Another book I’m reading (actually listening to) right now is the The Windup Girl by Paolo Bacigalupi. This is biopunk, possibly my favorite genre when it is done well. I won’t spoil the plot below, but I’ll tell you some of the background on what is going on in the society about halfway through the book, so if you prefer to read it and discover this gradually, then stop reading now!
The interesting thing about this society (Southeast Asia, supposedly about 100 years in the future), is that it has very advanced scientific and technological knowledge compared to our current society, and yet it is extremely energy and resource poor compared to our current society. All food seems to be genetically engineered by a few western companies (“calorie companies”). At some point there has been a catastrophic loss of biodiversity. At the point in the book where I am now, there are hints that these companies themselves have engineered the pests and diseases that brought this about. We don’t know why – maybe as a form of competition to attack each others products, or maybe to attack non-genetically engineered organisms. Whatever the original strategy, these plagues have devastated natural ecosystems and come back to attack the company crops themselves, and also to sometimes jump to humans, so that everyone is sick and starving and the companies are trying to hunt down any surviving stashes of biodiversity.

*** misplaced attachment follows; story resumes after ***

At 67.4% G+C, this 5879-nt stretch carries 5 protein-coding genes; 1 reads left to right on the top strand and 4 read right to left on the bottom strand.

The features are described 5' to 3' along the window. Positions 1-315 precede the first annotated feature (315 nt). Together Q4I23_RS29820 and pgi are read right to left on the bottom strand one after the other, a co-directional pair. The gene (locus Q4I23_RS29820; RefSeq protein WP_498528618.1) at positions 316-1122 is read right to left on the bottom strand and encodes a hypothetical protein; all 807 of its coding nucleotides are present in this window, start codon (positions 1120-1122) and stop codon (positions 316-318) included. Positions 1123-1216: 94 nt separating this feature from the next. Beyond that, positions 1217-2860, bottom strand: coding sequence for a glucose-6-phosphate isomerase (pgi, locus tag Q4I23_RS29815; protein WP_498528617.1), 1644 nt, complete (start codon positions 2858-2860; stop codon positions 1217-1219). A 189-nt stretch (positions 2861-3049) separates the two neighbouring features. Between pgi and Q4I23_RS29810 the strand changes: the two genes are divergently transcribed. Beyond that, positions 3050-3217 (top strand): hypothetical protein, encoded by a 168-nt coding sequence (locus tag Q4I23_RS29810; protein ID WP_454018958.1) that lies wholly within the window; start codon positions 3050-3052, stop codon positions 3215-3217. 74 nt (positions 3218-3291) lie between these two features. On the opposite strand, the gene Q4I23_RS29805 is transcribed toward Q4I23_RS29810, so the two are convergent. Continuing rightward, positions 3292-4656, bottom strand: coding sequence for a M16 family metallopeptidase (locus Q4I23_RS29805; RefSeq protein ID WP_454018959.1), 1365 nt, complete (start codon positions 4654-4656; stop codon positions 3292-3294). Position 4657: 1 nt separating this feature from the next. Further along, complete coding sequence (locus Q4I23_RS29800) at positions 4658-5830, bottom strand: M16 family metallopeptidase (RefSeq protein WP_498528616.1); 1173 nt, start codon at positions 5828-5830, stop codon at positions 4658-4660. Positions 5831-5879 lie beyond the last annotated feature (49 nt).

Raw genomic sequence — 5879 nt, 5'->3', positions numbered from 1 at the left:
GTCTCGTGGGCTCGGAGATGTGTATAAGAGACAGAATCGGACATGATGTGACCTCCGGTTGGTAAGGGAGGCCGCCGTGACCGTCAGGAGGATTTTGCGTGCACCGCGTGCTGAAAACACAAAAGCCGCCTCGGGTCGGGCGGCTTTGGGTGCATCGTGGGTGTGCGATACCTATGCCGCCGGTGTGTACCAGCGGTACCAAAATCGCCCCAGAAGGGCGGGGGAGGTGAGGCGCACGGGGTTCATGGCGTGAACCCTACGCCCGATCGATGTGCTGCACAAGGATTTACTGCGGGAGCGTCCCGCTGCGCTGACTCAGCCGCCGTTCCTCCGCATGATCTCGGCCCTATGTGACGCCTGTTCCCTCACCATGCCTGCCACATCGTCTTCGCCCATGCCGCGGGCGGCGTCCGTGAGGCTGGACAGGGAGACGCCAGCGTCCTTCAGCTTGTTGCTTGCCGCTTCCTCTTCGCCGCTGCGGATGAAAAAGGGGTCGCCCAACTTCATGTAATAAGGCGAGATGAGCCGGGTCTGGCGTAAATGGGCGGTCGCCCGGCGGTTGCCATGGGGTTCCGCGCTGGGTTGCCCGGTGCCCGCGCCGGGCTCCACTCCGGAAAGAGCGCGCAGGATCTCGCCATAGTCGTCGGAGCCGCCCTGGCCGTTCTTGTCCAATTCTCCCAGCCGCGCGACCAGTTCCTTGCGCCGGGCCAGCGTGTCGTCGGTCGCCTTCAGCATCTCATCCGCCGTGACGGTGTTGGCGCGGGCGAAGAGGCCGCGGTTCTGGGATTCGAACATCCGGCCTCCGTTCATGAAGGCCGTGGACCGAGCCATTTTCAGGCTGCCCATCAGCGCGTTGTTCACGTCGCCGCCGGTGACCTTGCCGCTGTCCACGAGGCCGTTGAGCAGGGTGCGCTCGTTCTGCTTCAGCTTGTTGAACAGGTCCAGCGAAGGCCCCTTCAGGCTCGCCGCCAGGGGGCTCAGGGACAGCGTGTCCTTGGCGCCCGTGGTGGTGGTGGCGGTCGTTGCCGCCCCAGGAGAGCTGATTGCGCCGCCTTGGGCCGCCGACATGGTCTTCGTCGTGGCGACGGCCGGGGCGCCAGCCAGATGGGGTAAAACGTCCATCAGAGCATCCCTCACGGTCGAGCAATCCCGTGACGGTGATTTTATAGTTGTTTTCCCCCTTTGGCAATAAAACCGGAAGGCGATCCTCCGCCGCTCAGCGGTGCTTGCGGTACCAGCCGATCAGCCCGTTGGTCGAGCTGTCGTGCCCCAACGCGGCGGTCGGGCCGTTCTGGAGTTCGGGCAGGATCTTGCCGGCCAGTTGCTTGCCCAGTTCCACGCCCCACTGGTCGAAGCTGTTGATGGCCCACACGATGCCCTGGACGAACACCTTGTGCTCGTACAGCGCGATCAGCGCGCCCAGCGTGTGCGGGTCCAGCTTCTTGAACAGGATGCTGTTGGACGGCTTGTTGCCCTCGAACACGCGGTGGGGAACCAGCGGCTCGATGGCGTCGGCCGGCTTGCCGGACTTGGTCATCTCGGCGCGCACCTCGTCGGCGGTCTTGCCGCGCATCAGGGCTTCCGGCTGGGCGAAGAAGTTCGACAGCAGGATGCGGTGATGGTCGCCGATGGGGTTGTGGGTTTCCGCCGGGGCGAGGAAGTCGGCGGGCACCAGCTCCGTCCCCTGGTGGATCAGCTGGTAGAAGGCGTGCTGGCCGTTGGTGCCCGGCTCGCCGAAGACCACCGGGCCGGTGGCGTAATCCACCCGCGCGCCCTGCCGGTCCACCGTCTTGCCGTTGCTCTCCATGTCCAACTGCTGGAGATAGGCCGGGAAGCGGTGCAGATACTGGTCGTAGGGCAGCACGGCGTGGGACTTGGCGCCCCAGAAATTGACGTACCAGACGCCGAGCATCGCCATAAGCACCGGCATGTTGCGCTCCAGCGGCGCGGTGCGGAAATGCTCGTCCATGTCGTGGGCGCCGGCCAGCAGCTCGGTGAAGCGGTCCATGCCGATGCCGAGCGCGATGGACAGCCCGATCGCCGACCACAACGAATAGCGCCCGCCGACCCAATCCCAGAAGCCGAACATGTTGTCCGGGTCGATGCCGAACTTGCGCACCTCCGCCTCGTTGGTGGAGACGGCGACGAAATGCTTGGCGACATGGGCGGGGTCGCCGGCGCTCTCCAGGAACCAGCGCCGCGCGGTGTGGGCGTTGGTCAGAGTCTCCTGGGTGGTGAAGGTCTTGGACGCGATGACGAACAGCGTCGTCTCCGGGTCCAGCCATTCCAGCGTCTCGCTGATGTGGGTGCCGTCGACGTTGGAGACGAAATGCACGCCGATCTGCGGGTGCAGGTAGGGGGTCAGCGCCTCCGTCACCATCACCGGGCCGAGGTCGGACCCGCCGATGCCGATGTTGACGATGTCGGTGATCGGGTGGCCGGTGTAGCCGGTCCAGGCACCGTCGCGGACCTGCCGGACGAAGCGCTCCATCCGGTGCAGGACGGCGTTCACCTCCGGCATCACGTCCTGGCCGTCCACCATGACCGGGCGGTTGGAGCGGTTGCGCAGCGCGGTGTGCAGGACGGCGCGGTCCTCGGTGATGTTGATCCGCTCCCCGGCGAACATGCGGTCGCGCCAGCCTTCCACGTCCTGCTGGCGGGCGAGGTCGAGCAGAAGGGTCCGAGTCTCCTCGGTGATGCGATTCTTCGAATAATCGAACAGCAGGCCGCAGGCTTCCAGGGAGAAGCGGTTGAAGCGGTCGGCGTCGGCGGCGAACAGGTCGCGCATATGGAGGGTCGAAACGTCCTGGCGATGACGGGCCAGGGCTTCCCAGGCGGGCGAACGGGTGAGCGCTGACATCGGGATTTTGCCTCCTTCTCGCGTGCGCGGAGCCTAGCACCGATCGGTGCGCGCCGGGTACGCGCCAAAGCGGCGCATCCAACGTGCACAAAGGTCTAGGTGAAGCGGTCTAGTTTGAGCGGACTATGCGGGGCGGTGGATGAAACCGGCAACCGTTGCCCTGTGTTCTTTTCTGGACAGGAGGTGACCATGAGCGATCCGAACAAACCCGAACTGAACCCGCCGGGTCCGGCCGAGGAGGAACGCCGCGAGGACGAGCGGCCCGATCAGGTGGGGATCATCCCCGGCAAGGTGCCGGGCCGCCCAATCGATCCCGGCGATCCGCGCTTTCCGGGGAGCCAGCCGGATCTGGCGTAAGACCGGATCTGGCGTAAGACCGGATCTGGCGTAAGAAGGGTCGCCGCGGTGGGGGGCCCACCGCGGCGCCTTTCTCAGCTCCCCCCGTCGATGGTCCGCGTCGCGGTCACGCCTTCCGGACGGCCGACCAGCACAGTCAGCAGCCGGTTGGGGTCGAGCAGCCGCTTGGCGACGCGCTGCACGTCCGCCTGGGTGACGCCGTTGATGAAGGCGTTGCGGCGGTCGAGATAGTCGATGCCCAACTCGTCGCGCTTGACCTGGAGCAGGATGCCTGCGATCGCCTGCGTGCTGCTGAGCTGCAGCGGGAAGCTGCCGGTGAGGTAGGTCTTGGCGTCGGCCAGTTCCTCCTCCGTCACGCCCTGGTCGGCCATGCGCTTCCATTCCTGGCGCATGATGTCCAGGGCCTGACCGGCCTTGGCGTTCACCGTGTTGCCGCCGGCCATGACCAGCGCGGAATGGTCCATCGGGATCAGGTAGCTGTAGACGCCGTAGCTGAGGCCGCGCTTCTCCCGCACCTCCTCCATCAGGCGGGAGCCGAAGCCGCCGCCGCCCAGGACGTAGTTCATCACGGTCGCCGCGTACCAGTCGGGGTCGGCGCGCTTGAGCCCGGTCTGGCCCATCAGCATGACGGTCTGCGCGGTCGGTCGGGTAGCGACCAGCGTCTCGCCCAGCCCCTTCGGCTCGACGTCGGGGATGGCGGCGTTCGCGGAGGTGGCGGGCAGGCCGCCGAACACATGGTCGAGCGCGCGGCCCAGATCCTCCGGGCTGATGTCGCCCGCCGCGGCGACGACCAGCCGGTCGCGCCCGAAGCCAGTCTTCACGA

The society is also extremely energy poor. Climate change and sea level rise have been devastating, and fossil fuels seem to be entirely gone with the exception of coal, the latter rare and used only by the government for pumping in a last-ditch effort to keep the ocean at bay. There is some methane available from digesting animal manure, again tightly controlled by the government. For mobile power, they wind “springs” using animal power, including “megadonts” which sound like reconstituted mammoths. I have a couple questions on plausibility here, neither of which detracts from the story which I am really enjoying. First, which such advanced biological technology developed over 100 years, it is surprising not to see solar power, wind power, fuel cells, or even nuclear power. In fact, there seems to be no form of electricity at all. Second, I imagine mammoths would eat a lot. Let’s say you grow food, feed the mammoths, have them wind the springs, then digest their manure to obtain methane all very efficiently. I find it hard to believe that if you took whatever you are feeding the mammoths and digested it directly, you would not obtain more energy. The exception might be if the mammoths go foraging themselves and eat something that grows naturally on land that will not grow anything else, and that particular plant is digestible by mammoths but not by methane-generating bacteria. With a very limited range of plants available, maybe this is not all that implausible in the bizarre universe of this book.